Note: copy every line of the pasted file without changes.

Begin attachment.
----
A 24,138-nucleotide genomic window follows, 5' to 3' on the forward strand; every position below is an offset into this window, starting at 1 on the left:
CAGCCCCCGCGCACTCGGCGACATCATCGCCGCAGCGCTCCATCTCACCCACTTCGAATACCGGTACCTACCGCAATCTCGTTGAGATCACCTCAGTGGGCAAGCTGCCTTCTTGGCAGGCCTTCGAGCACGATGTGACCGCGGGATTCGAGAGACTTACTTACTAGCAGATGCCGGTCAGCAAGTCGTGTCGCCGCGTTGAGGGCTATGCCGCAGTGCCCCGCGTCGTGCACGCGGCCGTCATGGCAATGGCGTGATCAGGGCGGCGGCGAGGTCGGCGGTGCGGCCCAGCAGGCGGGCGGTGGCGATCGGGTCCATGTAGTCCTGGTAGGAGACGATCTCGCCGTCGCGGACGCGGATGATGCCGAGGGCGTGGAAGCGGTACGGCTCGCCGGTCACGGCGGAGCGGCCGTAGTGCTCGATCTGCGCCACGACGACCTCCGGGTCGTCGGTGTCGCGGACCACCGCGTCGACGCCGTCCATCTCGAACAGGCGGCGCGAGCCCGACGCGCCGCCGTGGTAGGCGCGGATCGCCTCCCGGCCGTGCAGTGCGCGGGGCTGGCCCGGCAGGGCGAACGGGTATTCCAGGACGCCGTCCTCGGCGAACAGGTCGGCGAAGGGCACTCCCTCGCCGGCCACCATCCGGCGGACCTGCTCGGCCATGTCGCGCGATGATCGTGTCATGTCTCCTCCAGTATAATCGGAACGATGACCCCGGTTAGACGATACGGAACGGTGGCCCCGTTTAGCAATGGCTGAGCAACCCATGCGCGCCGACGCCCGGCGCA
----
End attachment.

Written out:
A 24,138-nucleotide genomic window follows, 5' to 3' on the forward strand; every position below is an offset into this window, starting at 1 on the left:
CAGCCCCCGCGCACTCGGCGACATCATCGCCGCAGCGCTCCATCTCACCCACTTCGAATACCGGTACCTACCGCAATCTCGTTGAGATCACCTCAGTGGGCAAGCTGCCTTCTTGGCAGGCCTTCGAGCACGATGTGACCGCGGGATTCGAGAGACTTACTTACTAGCAGATGCCGGTCAGCAAGTCGTGTCGCCGCGTTGAGGGCTATGCCGCAGTGCCCCGCGTCGTGCACGCGGCCGTCATGGCAATGGCGTGATCAGGGCGGCGGCGAGGTCGGCGGTGCGGCCCAGCAGGCGGGCGGTGGCGATCGGGTCCATGTAGTCCTGGTAGGAGACGATCTCGCCGTCGCGGACGCGGATGATGCCGAGGGCGTGGAAGCGGTACGGCTCGCCGGTCACGGCGGAGCGGCCGTAGTGCTCGATCTGCGCCACGACGACCTCCGGGTCGTCGGTGTCGCGGACCACCGCGTCGACGCCGTCCATCTCGAACAGGCGGCGCGAGCCCGACGCGCCGCCGTGGTAGGCGCGGATCGCCTCCCGGCCGTGCAGTGCGCGGGGCTGGCCCGGCAGGGCGAACGGGTATTCCAGGACGCCGTCCTCGGCGAACAGGTCGGCGAAGGGCACTCCCTCGCCGGCCACCATCCGGCGGACCTGCTCGGCCATGTCGCGCGATGATCGTGTCATGTCTCCTCCAGTATAATCGGAACGATGACCCCGGTTAGACGATACGGAACGGTGGCCCCGTTTAGCAATGGCTGAGCAACCCATGCGCGCCGACGCCCGGCGCA